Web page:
Background: Although LDL resistance to copper-induced oxidation is a time-honoured method, how it is modulated by the physiologic variability of lipid phenotype and what influences the protective action of homologous HDL and exogenous alanine is still unclear.
Methods: In 159 subjects without severe dyslipidemias, LDL resistance to copper-induced oxidation (lag phase) was measured under standardised conditions, with alanine and with autologous HDL.
Results: Lag phase was normally distributed and averaged 68+/-10 min (range: 40-105 min). Both VLDL-triglycerides (37+/-5, 52+/-7, 59+/-7, 53+/-5 mg/dl, p<0.05) and LDL-triglycerides (27+/-2, 27+/-1, 30+/-2, 35+/-3 mg/dl, p<0.01) increased across quartiles of lag phase. The relative LDL enrichment in triglycerides (triglycerides percent or triglycerides/cholesterol ratio) was strongly related to lag phase (r=0.29 and r=0.31, p<0.0005 for both) independently of age, gender, BMI, and presence of diabetes or hypertension. The protective effect of HDL was variable (+42+/-18 min) and largely dependent on the capacity of HDL to resist oxidation (r=0.69, p<0.0001). Alanine induced a rather constant lag phase prolongation (+32+/-7 min) that was weakly related only to baseline lag phase (r=0.17, p<0.05).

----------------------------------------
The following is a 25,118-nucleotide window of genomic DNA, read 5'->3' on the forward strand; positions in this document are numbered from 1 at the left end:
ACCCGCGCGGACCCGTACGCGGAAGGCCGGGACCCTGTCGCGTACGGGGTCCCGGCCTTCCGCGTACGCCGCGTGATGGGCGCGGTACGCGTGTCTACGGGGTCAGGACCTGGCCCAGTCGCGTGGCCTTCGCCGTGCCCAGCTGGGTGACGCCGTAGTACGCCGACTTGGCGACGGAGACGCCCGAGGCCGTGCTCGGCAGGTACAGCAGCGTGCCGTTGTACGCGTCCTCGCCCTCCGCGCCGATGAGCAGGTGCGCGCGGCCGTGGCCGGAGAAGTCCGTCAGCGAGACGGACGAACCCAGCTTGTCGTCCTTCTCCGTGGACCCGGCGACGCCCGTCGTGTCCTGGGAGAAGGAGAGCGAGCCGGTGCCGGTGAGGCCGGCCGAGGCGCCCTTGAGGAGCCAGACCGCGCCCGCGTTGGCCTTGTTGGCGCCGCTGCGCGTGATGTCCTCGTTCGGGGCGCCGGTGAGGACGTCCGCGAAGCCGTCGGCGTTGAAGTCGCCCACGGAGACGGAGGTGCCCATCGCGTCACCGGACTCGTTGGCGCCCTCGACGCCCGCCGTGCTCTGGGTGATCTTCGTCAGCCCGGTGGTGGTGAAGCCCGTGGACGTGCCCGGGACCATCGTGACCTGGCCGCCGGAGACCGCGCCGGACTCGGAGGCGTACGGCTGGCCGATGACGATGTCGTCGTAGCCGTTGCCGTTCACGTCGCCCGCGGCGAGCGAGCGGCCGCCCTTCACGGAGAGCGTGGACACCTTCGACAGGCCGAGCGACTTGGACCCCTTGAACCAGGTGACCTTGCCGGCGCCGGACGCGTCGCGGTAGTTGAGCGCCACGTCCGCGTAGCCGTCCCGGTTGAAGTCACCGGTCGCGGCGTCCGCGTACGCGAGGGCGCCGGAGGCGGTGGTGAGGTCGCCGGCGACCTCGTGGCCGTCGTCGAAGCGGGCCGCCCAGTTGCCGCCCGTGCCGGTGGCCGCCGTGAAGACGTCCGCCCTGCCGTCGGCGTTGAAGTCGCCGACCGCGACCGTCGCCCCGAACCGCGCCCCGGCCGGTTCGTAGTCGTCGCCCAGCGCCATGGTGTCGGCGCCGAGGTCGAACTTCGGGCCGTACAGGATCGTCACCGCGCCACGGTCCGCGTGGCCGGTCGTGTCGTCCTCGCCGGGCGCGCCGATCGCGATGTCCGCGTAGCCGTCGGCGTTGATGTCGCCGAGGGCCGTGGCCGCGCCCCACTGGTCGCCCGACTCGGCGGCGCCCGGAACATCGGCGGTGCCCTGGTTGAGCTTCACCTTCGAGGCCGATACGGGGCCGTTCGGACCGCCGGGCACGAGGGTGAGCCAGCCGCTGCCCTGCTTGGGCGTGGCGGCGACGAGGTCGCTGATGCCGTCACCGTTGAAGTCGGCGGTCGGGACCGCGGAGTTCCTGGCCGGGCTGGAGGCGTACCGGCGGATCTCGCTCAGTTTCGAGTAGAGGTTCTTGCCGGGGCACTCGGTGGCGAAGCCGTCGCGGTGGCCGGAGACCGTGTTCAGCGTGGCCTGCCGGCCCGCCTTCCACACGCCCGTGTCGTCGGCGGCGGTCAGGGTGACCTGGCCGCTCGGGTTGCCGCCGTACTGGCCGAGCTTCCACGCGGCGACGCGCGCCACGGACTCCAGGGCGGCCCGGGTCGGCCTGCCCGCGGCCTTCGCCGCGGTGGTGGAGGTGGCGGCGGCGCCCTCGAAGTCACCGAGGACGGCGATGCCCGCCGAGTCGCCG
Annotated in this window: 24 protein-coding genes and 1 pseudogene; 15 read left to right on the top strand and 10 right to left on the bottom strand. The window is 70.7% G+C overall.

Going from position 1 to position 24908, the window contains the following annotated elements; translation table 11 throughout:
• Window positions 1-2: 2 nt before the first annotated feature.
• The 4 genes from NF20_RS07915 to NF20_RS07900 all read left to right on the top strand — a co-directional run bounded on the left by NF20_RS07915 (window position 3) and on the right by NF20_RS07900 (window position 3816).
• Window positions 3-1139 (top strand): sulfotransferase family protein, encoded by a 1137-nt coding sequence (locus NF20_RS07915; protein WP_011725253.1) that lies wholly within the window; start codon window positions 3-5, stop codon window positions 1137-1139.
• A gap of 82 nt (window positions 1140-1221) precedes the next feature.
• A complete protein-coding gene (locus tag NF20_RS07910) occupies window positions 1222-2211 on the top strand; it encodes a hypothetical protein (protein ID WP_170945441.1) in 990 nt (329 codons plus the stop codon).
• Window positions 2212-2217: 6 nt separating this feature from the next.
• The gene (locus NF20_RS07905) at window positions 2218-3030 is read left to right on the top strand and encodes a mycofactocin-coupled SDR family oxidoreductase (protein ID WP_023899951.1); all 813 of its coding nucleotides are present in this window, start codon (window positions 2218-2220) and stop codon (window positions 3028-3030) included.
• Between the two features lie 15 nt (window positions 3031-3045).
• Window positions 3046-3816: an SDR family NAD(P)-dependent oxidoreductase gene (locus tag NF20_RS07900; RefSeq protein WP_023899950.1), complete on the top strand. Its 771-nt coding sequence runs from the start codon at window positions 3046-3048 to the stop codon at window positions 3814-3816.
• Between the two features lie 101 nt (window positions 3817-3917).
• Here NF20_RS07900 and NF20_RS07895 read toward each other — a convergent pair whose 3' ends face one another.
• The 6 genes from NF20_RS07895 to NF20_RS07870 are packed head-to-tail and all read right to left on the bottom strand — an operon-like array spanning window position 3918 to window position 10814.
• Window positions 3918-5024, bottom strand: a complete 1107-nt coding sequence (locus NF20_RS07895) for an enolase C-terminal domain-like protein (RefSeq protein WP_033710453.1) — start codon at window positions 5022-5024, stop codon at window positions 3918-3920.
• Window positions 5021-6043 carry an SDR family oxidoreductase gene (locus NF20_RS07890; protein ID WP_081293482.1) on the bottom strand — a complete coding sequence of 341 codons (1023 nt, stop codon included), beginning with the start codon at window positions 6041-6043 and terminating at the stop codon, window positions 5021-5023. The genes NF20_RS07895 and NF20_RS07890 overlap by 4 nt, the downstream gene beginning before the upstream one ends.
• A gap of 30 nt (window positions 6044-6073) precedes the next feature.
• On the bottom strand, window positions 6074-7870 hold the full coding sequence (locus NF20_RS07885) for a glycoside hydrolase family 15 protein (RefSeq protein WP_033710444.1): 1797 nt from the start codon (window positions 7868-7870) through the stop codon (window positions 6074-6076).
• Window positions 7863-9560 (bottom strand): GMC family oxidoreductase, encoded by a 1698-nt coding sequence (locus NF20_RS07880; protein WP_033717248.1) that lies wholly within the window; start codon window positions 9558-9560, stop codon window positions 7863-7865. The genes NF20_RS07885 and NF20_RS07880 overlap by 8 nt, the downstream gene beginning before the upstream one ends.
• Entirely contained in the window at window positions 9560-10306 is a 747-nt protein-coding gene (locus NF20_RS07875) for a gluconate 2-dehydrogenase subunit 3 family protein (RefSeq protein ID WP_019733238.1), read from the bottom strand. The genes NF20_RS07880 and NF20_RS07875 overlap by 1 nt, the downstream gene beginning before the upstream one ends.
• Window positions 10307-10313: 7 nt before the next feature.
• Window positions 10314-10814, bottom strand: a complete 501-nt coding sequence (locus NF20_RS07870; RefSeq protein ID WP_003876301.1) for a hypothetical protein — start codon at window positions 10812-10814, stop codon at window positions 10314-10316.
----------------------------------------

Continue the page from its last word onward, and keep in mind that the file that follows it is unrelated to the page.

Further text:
Conclusions: Relative triglyceride abundance protects LDL from ex-vivo oxidation, HDL particles protect LDL mainly through substrate dilution and alanine probably through a direct anti-oxidant effect.